Several of the parameters that the fit finds are "characteristic crystallite radii" for the individual phases. In my published fits, I often include a factor that accounts for the fact that a phase is nanoscale in a crude way: it assumes the phase is present as spheres of uniform radius and applies a suppression factor to the coordination numbers of the paths as a function of that radius and of the absorber-scatterer distance. Even though this model is rarely strictly correct in terms of morphology and size dispersion, it gives a first-order approximation to the effect of the reduced coordination numbers found in nanoscale materials. Some people, notably Anatoly Frenkel, have published models which deal with this effect much more realistically. But those techniques also require more fitted variables and work best with fairly well-behaved samples. I tend to work with "messy" chemical samples of free nanoparticles where the assumption of sphericity isn't terrible, and the size dispersion is difficult to model accurately.

	At any rate, the project I'm currently working on includes a fitted characteristic radius of the type I've described for each of the phases in each of the samples. And again, it seems to work pretty well, yielding values that are plausible and largely stable.

	That's the background information. Now for my question:

	The effect of the characteristic radius on the spectrum is a strongly nonlinear function of that radius. For example, the difference between the EXAFS spectra of 100 nm and 1000 nm single crystals due to the coordination number effect is completely negligible. The difference between 1 nm and 10 nm crystals, however, is huge.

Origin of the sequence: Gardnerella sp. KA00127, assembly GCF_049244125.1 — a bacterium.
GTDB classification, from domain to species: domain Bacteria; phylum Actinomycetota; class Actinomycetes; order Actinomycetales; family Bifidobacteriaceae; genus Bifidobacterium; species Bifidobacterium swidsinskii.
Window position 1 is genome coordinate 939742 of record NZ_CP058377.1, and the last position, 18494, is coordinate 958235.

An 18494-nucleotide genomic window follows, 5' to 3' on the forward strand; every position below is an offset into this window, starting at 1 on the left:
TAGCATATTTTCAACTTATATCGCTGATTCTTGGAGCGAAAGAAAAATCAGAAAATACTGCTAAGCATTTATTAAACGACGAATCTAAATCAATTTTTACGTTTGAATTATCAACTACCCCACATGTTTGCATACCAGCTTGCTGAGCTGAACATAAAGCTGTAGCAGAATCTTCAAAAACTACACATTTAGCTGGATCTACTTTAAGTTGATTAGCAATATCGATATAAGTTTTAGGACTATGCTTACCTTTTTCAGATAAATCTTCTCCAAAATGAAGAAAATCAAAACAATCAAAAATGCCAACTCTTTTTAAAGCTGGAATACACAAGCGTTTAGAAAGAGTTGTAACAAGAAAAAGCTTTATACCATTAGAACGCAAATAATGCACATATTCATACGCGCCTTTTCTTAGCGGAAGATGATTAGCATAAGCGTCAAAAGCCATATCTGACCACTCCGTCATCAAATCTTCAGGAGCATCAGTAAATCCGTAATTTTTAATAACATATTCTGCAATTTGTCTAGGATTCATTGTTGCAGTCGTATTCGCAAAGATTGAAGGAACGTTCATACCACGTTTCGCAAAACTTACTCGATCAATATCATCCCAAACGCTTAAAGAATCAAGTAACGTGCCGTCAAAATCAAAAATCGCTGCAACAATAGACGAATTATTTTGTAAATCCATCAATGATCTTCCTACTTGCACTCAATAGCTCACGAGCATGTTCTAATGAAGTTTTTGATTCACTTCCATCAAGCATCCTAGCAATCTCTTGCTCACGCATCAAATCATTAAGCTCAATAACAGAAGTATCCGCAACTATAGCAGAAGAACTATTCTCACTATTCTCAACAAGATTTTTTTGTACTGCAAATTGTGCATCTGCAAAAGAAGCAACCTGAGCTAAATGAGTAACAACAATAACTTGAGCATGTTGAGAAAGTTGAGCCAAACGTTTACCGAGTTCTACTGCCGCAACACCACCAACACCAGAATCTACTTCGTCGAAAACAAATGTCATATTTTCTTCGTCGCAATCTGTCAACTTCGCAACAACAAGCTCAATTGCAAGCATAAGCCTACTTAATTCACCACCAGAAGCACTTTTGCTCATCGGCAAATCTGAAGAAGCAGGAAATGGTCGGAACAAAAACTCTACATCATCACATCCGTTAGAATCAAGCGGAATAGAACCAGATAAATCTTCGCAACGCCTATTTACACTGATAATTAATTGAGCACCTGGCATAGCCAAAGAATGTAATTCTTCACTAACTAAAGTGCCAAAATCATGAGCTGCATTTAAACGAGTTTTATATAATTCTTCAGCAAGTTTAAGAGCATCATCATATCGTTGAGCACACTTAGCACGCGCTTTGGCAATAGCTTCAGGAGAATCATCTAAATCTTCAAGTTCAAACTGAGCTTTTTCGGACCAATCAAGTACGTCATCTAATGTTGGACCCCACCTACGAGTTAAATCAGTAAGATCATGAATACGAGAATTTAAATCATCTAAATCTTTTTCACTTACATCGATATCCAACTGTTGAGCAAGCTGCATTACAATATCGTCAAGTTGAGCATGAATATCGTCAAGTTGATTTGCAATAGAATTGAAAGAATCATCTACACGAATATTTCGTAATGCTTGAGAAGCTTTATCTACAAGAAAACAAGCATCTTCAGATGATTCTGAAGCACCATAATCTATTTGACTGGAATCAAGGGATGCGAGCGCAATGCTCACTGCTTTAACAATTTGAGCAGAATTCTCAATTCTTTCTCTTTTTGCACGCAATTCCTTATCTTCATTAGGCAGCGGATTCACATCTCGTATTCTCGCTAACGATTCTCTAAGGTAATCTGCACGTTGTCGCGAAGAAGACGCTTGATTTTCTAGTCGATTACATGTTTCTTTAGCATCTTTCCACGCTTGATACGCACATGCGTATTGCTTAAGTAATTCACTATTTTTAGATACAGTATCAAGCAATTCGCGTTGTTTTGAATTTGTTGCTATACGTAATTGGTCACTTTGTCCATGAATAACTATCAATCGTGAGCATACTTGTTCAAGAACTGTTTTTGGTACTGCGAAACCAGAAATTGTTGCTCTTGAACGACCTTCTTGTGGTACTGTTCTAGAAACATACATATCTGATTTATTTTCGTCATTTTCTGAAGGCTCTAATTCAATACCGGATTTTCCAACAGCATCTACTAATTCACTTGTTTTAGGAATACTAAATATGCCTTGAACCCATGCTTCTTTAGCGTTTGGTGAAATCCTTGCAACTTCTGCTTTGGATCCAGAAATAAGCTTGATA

So for very small crystallites, IFeffit reports perfectly reasonable error bars: the radius is 0.7 +/- 0.3 nm, for instance. For somewhat larger crystallites, however, it tends to report values like 10 +/- 500 nm. I understand why it does that: it's evaluating how much the parameter would have to change by to have a given impact on the chi square of the fit. And it turns out that once you get to about 10 nm, the size could go arbitrarily higher than that and not change the spectrum much at all. But it couldn't go that much lower without affecting the spectrum. So what IFeffit means is something like "the best fit value is 10 nm, and it is probable that the value is at least 4 nm." But it's operating under the assumption that the dependence of chi-square on the parameter is parabolic, so it comes up with a compromise between a 6 nm error bar on the low side and an infinitely large error bar on the high side. Compromising with infinity, however, rarely yields sensible results.

	Thus my question is if anyone can think of a way to extract some sense of these asymmetric error bars from IFeffit. Here are possibilities I've considered:

	--Fit something like the log of the characteristic radius, rather than the radius itself. That creates an asymmetric error bar for the radius, but the asymmetry the new error bar possesses has no relationship to the uncertainty it "should" possess. This seems to me like it's just a way of sweeping the problem under the rug and is potentially misleading.

	--Rerun the fits setting the variable in question to different values to probe how far up or down it can go and have the same effect on the fit. But since I've got nine of these factors, and each fit takes more than an hour, the computer time required seems prohibitive!

	--Somehow parameterize the guessed variable so that it does tend to have symmetric error bars, and then calculate the characteristic radius and its error bars from that. But it's not at all clear what that parameterization would be.

	--Ask the IFeffit mailing list for ideas!

	Thanks!

	--Scott Calvin
	Sarah Lawrence College